Joe Barbieri
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Is Economic Supply and Demand Being Replaced by Dependencies?

The basic notion of economics is that a group of people decide they want something that has not been made before. This want is called demand. Someone understands this want and decides to build something that provides a solution. That someone is the entrepreneur and the something is called supply. The demand group and the supply group get together and agree on a price to exchange the solution. This is called price discovery in a market. In the beginning, there were no other influences in setting how much of the solution was made or how the prices were set. This is called the free market. Notice that the customer created the demand and the entrepreneurs or suppliers met their need to create the market. The customer has a choice as to whether this product will continue to be purchased. Should it be the reverse and the supplier builds something before the demand exists, the customer had the choice to refuse it. This would create a change in the economy through bankruptcy or other changes in the market participants.

What is a dependency? Another word for dependency is an addiction or a captive market. In this case, the customer is not buying because of want or choice but out of lack of choice and lack of alternatives. A monopoly, oligopoly or cartel of any kind used to be illegal and frowned upon because these groups were known to warp a market by creating false scarcity and skewed pricing. A group of businesses that are not a formal cartel but engage in anti-competitive behaviour will do the same thing as a monopoly or an oligopoly. If you are buying something, you are following the terms of the seller and there are no other options. You can choose not to deal with the monopoly, but in some cases this is not possible. Present day “cartel like” structures include OPEC, the diamond cartel, currency issuance by government, privatized utilities, toll roads and petroleum companies. There are options in all of these cases, but they are either made illegal, the competitors are bought out, or replicating the service is cost prohibitive.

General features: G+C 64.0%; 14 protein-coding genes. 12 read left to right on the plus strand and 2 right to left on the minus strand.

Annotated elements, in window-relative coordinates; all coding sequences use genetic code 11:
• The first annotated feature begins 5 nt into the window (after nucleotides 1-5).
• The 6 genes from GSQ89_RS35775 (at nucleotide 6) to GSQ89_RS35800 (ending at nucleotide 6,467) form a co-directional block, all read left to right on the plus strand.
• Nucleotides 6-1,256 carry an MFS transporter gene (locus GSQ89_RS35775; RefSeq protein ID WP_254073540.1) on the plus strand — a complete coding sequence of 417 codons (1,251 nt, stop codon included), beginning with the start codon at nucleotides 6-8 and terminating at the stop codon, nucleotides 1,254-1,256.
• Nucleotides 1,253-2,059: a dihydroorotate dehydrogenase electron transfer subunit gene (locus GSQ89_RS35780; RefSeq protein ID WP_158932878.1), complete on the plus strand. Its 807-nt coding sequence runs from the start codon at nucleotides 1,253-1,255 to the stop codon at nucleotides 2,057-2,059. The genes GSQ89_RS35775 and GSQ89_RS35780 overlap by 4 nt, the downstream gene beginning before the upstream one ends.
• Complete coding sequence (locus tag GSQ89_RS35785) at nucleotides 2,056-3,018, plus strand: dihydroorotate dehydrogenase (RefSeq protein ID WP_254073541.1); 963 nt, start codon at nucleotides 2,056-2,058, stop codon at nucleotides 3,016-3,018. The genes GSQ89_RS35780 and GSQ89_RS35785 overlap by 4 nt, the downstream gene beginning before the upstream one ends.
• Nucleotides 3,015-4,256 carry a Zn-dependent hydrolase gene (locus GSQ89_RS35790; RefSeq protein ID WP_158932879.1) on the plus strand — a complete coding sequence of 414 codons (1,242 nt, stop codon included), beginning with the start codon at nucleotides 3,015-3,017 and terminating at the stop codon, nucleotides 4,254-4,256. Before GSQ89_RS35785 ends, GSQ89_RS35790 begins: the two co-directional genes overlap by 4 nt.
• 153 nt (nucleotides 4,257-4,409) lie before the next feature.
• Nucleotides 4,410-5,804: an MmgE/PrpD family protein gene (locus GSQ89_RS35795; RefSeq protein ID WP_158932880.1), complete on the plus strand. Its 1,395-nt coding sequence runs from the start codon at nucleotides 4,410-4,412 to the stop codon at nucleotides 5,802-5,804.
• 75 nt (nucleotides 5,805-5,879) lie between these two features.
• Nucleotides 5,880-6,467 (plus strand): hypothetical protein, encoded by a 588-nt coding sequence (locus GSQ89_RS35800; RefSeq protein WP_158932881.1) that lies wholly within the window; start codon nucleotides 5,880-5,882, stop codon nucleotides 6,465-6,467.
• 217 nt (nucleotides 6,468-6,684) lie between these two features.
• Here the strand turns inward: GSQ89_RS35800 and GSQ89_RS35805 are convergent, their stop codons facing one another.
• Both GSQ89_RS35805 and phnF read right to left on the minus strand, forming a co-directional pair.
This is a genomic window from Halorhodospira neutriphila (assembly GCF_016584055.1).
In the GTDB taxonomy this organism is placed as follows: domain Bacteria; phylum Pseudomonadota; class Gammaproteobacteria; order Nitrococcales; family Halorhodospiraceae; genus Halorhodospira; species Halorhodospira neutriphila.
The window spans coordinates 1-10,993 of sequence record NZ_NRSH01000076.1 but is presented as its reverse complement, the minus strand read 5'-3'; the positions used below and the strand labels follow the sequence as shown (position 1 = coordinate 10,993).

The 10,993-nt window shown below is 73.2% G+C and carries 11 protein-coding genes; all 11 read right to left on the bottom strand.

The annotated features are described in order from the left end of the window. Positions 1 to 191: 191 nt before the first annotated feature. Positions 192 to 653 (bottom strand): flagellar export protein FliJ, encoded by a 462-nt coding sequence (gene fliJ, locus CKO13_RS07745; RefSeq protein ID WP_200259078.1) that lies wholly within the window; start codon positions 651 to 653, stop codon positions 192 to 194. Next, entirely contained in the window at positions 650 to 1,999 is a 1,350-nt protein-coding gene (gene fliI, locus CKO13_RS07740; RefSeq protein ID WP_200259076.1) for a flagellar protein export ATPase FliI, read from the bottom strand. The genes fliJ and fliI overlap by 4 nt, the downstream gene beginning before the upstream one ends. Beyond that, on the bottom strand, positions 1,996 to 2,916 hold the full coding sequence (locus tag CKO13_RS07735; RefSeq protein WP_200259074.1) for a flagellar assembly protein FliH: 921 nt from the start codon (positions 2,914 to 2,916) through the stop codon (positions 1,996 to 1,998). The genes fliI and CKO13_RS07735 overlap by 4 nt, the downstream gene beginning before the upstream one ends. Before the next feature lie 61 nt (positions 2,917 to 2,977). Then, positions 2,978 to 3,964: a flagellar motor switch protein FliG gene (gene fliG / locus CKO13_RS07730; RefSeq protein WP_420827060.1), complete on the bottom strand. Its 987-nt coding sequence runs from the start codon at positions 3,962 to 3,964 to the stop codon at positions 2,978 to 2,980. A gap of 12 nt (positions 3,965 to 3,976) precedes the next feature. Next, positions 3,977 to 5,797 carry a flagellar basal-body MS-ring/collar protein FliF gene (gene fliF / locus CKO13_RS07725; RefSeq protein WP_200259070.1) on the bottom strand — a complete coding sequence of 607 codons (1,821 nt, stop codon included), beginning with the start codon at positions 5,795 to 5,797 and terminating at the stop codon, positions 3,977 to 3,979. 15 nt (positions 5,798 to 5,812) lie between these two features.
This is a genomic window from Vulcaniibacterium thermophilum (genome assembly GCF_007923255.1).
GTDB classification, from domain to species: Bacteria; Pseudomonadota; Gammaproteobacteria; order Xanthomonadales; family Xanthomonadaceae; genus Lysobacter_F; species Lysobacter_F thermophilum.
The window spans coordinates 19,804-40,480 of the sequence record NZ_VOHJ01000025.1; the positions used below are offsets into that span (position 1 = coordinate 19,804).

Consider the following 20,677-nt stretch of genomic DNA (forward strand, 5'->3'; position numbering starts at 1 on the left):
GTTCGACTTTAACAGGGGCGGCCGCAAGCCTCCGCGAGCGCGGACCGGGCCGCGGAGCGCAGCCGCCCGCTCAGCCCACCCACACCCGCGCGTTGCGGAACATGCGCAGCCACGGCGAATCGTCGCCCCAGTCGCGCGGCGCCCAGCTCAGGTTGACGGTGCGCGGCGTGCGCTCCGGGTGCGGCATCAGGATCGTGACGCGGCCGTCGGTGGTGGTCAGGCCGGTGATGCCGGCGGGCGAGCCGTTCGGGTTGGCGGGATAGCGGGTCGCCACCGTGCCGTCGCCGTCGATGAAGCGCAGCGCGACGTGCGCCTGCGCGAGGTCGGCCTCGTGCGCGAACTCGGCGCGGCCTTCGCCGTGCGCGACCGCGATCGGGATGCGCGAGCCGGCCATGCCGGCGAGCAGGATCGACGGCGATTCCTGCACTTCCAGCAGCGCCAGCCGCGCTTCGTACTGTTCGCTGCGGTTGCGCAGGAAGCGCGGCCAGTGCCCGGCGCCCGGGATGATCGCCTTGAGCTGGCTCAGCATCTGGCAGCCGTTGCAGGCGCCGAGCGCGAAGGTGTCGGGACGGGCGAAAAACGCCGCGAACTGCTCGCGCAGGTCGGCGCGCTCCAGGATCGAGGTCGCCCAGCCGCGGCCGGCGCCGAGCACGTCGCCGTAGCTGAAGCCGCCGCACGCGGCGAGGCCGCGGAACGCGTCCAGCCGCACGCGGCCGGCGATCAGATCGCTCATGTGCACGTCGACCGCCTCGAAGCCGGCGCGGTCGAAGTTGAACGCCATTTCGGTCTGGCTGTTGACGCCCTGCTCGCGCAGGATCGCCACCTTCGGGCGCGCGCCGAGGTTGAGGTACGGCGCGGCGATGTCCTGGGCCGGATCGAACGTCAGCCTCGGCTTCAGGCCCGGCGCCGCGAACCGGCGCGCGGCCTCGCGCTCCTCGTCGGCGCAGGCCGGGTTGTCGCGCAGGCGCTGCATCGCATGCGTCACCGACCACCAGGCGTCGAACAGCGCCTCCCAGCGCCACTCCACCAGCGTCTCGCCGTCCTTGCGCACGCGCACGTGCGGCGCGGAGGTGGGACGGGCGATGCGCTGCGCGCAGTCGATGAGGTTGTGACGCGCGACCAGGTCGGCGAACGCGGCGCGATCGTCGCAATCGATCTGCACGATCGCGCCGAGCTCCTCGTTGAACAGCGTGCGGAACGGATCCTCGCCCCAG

There is an economic argument made that in some cases, the monopoly is the only choice because having one provider is the most efficient solution. Should this happen, the monopoly should be regulated or have its profits limited due to its ability to skew markets. The regulation should be designed to keep the markets fair rather than create a hinderance for market activity. This was the case in the past, but is it true today? As an example, if you have a private hydro system, and prices are not regulated or accountability enforced by someone objective, what options are there? If a consumer tries to provide their own energy, they may encounter issues with distribution or selling it. These hurdles prevent the free market from doing its job. The customer becomes a dependent to the product or service provided, which is now a captive market. Both the free an captive markets exist today, and knowing the difference is key to getting the facts about what is happening in the economy.